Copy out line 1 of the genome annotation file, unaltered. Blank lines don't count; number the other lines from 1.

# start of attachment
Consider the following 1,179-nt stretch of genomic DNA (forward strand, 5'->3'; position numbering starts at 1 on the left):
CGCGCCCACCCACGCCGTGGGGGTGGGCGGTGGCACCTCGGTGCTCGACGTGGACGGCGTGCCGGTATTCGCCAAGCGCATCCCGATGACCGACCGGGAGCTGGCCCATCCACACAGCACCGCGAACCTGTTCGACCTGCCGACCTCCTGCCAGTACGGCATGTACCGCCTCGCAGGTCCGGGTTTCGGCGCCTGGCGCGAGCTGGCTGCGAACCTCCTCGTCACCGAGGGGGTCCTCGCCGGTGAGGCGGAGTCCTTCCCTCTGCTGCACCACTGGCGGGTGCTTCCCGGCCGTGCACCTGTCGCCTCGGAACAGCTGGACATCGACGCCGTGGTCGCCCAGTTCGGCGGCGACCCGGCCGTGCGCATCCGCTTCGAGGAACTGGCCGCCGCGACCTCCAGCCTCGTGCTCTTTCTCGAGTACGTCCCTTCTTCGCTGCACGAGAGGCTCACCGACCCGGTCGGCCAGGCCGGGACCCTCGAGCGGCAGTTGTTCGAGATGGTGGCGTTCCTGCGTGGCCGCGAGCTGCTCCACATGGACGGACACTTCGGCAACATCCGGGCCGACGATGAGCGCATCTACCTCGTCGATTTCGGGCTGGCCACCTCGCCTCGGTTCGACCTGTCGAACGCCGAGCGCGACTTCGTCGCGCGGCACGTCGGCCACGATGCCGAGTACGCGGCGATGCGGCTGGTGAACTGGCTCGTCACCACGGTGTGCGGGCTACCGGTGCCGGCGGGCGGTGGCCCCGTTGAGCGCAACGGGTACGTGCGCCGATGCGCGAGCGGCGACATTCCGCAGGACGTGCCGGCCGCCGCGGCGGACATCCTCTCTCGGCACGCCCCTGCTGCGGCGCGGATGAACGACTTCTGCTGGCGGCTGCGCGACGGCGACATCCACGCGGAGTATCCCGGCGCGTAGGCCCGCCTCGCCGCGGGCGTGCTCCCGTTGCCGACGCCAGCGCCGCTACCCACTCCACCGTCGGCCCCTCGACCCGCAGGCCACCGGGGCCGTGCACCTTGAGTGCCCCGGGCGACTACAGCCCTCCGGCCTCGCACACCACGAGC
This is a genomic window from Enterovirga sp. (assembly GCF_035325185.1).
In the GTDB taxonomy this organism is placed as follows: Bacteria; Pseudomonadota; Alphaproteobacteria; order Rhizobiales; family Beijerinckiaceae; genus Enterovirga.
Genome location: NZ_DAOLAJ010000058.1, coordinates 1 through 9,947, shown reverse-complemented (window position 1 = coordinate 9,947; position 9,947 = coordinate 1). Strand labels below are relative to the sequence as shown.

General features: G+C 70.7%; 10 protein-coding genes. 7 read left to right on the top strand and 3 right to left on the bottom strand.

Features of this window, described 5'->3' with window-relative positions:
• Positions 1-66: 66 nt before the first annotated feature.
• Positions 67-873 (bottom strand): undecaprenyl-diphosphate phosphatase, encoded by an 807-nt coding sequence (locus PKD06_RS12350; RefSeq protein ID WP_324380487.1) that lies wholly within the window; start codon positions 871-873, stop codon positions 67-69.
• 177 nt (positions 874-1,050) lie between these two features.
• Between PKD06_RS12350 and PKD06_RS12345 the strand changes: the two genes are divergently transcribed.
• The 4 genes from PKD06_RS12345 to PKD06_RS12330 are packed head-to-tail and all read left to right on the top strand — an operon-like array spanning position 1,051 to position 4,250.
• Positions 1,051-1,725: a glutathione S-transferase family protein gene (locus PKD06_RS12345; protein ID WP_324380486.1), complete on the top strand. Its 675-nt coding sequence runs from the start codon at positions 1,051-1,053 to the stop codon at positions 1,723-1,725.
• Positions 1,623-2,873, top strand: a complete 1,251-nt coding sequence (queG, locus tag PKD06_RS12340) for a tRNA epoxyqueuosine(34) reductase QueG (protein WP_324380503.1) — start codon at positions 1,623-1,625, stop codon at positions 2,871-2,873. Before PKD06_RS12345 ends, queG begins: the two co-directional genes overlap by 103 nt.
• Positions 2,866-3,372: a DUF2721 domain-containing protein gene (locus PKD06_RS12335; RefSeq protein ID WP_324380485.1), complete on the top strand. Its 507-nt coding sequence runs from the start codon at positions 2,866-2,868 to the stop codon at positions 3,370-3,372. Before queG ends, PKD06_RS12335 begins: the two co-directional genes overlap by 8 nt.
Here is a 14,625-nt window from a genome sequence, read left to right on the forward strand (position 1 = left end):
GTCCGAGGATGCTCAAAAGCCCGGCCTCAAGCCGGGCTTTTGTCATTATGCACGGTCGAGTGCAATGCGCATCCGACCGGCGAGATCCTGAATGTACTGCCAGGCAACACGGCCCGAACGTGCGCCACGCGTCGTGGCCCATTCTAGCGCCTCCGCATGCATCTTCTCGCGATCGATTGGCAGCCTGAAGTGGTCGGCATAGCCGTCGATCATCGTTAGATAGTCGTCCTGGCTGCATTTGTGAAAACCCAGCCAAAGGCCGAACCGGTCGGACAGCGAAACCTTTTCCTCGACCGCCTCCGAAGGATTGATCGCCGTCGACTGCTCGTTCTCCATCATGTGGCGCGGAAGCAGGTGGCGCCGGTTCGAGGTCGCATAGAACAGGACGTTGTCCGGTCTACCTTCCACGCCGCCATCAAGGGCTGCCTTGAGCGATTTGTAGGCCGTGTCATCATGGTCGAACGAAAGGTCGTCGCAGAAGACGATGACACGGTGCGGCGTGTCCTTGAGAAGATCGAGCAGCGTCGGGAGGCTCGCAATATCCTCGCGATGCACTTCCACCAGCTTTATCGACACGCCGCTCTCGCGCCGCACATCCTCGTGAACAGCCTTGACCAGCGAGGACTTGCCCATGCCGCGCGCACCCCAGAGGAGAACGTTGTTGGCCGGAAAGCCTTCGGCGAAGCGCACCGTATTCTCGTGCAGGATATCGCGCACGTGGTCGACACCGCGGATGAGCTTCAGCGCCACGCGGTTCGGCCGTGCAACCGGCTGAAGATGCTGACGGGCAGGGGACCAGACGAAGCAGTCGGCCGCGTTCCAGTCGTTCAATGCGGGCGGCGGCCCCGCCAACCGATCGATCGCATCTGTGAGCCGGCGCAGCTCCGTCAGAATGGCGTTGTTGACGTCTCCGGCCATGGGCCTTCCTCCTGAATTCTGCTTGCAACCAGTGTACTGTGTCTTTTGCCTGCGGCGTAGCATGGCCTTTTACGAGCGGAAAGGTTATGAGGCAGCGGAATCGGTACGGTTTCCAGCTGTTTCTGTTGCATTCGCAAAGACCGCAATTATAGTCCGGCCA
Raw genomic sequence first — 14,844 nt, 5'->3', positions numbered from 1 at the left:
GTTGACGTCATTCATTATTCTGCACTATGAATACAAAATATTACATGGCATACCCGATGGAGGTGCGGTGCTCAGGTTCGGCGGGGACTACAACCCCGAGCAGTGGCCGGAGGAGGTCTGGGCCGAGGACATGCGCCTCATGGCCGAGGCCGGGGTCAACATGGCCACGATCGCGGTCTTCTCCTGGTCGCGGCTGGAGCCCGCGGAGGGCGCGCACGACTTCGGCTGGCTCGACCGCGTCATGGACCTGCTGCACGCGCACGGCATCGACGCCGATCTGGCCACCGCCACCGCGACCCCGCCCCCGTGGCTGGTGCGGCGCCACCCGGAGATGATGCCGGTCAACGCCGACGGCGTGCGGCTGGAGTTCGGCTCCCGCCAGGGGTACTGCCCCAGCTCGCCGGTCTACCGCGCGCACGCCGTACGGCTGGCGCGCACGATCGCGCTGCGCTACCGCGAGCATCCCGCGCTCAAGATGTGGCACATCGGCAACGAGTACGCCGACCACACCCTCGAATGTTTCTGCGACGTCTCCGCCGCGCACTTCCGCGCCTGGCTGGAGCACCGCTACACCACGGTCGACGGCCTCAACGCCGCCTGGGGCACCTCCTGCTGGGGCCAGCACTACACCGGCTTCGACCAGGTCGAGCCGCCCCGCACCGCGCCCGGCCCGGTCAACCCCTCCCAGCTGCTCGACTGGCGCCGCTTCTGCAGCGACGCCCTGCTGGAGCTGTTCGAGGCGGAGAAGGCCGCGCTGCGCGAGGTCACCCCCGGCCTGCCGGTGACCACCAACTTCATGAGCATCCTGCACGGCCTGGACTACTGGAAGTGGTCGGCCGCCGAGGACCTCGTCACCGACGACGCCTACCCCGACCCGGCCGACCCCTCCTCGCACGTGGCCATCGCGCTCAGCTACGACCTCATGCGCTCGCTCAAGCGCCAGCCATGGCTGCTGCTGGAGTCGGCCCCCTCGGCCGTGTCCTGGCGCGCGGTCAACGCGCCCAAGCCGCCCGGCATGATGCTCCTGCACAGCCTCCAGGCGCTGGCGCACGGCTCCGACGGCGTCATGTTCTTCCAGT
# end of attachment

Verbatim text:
Consider the following 1,179-nt stretch of genomic DNA (forward strand, 5'->3'; position numbering starts at 1 on the left):